The US election is less than a month away and many investors may be wondering what the outcome of the Presidential race might mean for their portfolio. While it can be tempting to start tinkering with your portfolio to prepare for the result, politics and the stock market are notoriously hard to predict.
We spoke to US fund managers to find out how they are positioning their portfolios:
Biden vs Trump
Which sectors may thrive in the coming months and years could vary vastly depending on the outcome of November's election.
If the Republicans are re-elected the US faces four more years of pro-growth economic policies under a second Donald Trump term. The situation would be markedly different under the Democrats, whose polices are typically seen as less market-friendly, with potential measures such as raising corporate tax rate and increasing minimum wage.
However, Democratic candidate Joe Biden also plans a sizeable increase in spending on education, healthcare and infrastructure, which could be a boon for many businesses. In particular, he is an advocate of green infrastructure, which will focus on reducing carbon emissions, investing in green energy and more efficient buildings. He is also expected to expand the Obamacare healthcare programme to a bigger part of the population and invest in the electric vehicle eco-system.
Trump, on the other hand, could be more positive for those carbon-intensive parts of the economy such as energy and utilities.
What Does it Mean for Investors?
Zehrid Osmani, manager of the five-star rated Legg Mason IF Martin Currie US Unconstrained fund, believes the election of Biden and the expansion of Obamacare would have a negative impact on large pharmaceutical companies.
Higher corporation tax rates, meanwhile, could be negative for big companies in terms of earning implications, but Osmani doesn't expect it to have a material impact on profits. And while an inrease in minimum wage could have negative implications for labour-intensive industires, it should have a positive effect in the consumer sector, he believes.
“With all that in mind, we are not going to make any changes in the portfolio in the run up to the election,” says Osmani. “We are mindful of possible shifts in policies and we have adjusted our estimates, but we are not going to make material effect on our portfolio.”
Mcintosh-Whyte, multi-asset manager at Rathbones also advocates not trying to guess who will win the election: “No party is likely to win both the Senate and the House, and so whichever candidate is the next President, their ability to affect real change will be limited,” he says.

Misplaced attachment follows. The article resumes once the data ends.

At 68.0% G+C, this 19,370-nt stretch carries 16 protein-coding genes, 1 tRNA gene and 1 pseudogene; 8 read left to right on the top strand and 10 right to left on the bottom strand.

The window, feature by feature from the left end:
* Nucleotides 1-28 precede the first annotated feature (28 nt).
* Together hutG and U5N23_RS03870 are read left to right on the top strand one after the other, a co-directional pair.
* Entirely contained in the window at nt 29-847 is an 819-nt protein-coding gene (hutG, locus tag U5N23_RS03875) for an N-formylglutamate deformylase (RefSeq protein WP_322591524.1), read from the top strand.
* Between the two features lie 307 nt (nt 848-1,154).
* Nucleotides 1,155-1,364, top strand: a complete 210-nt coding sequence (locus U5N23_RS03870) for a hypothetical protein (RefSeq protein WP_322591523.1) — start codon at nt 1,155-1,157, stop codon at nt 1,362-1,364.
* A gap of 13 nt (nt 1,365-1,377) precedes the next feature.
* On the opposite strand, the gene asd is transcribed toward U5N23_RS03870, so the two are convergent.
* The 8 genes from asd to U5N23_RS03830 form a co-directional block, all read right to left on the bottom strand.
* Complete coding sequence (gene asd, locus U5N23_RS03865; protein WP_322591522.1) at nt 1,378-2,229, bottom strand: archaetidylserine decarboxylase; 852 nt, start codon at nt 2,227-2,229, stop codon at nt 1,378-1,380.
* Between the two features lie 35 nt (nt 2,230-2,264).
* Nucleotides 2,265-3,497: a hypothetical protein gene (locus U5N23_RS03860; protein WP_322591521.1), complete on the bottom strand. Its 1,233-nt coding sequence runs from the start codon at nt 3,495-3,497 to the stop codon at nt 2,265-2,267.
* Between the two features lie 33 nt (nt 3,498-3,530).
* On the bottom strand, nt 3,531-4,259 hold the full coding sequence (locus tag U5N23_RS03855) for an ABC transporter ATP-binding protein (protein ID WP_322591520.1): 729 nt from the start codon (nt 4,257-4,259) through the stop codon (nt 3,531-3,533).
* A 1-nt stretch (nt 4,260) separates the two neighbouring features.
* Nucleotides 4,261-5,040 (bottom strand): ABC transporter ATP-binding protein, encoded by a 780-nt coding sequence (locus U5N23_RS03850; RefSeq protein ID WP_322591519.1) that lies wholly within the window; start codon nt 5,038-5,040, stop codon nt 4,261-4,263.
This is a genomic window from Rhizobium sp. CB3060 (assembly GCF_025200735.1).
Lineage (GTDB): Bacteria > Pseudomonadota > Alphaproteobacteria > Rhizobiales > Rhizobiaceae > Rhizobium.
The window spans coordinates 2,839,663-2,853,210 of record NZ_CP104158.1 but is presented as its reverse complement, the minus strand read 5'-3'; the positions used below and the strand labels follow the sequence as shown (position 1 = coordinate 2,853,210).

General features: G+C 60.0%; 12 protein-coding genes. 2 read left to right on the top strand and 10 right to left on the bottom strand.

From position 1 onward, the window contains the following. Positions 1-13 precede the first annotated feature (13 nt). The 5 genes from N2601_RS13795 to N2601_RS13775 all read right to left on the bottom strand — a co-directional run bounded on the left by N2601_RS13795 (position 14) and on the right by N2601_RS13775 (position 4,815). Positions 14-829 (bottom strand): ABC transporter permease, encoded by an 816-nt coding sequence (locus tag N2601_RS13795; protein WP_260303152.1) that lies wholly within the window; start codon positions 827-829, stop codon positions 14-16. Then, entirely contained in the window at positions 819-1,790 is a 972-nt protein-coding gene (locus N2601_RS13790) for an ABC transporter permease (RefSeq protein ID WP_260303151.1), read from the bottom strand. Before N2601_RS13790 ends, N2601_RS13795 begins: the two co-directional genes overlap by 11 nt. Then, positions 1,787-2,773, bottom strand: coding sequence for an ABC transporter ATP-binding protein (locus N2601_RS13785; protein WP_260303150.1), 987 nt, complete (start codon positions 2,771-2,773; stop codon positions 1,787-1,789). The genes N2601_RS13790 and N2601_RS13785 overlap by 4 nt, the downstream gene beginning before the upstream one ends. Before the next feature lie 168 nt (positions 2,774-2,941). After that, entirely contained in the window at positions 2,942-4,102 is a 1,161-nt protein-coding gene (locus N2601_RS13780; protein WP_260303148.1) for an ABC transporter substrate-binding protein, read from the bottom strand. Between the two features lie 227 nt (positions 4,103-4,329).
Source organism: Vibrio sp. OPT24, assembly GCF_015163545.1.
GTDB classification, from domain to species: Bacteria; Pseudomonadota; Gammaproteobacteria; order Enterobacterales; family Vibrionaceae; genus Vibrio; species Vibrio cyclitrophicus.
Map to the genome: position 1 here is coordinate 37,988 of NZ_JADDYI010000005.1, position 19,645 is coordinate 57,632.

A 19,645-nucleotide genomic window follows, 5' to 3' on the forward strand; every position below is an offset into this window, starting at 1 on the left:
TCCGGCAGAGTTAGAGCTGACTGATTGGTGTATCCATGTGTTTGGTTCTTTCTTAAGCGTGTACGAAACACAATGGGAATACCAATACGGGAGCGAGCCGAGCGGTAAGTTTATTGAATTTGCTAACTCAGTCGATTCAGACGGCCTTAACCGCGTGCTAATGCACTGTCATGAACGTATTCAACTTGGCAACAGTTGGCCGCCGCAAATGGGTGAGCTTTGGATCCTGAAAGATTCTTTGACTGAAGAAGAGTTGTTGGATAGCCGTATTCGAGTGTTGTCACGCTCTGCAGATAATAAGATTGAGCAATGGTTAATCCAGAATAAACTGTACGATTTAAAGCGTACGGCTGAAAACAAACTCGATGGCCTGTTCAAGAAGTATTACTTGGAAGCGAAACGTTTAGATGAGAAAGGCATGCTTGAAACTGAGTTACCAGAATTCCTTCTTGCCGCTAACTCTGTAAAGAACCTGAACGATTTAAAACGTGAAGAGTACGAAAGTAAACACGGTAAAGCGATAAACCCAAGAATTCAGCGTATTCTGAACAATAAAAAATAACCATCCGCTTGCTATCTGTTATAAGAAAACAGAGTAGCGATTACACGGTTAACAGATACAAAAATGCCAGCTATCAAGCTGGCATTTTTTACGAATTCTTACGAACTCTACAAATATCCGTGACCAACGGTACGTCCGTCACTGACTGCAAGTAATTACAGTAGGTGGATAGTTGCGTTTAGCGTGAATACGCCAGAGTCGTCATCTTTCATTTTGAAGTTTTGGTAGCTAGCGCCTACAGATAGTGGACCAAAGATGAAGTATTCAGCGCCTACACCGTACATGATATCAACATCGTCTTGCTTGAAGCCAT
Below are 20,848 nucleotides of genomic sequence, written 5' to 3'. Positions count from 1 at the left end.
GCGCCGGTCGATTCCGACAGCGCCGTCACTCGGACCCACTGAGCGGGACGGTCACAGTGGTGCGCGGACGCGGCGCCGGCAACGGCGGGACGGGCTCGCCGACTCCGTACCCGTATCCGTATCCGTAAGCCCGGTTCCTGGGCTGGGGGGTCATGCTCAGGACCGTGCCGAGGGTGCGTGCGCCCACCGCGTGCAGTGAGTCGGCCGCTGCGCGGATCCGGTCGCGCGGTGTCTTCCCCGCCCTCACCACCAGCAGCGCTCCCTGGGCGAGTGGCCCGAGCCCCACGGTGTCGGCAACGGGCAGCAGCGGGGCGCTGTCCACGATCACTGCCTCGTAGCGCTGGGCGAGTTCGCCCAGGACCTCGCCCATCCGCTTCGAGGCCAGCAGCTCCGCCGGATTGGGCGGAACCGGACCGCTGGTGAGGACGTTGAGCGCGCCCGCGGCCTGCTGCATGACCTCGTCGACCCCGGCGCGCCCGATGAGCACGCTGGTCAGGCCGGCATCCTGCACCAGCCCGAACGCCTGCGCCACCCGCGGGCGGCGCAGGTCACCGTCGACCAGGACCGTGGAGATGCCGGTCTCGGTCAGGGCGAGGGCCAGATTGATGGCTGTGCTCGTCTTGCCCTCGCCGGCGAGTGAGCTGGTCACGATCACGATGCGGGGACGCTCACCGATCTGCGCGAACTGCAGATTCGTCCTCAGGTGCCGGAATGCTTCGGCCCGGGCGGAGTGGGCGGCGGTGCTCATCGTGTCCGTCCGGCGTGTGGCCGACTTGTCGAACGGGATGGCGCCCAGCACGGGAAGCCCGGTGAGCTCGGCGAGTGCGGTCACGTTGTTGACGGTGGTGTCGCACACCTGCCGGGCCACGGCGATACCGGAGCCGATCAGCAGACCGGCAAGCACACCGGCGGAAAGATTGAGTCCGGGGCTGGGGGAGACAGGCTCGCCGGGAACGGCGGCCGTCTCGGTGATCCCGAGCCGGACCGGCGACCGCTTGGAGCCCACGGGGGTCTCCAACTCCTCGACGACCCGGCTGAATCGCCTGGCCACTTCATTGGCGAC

Of course, the effects of the US election result will ripple far beyond the country's borders. Investors should not forget how areas such as Latin America and China are tied up to the US story.
While the relationship with China might not improve under Biden, Jack Janasiewicz, portfolio strategist at Natixis Investment Managers, believes that Latin America and Mexico in particular could be a key beneficiary of his proposed stimulus package.
“We could certainly start to see some upside getting priced in and Mexico could certainly be a beneficiary of that US growth story," he says. "And it wouldn't be surprising to me if over the near term, we start to see that start to get priced back into risk assets, and specifically equities in Mexico,” he says.
Don't Try to Time the Market
It’s true that presidential elections often lead to market volatility and this may make some investors nervous. The key is to ensure your portfolio is diversified and not be tempted to try and time the market.
Richard Weiss, chief investment officer at American Century Investments, believes that betting on politics is hard and potentially costly even if you pick the winning candidate or political party.
“It's not just about predicting the winner, you have to time your trades perfectly and correctly guess the effect on the market," he points out. "Investors would do better not to let election predictions or results impact their investment choices."
Weiss believe a balanced approach is best, as well as sticking to your saving and investing plan despite the short-term volatility that political, economic and market conditions may bring.
Some investors might be tempted to trade out of markets around elections and getting back in later, but markets historically go up more often than they go down over time. Weiss warns: “Because market gains often come in short, sharp jumps, being out of the market when these jumps occur could seriously affect your long-term returns.”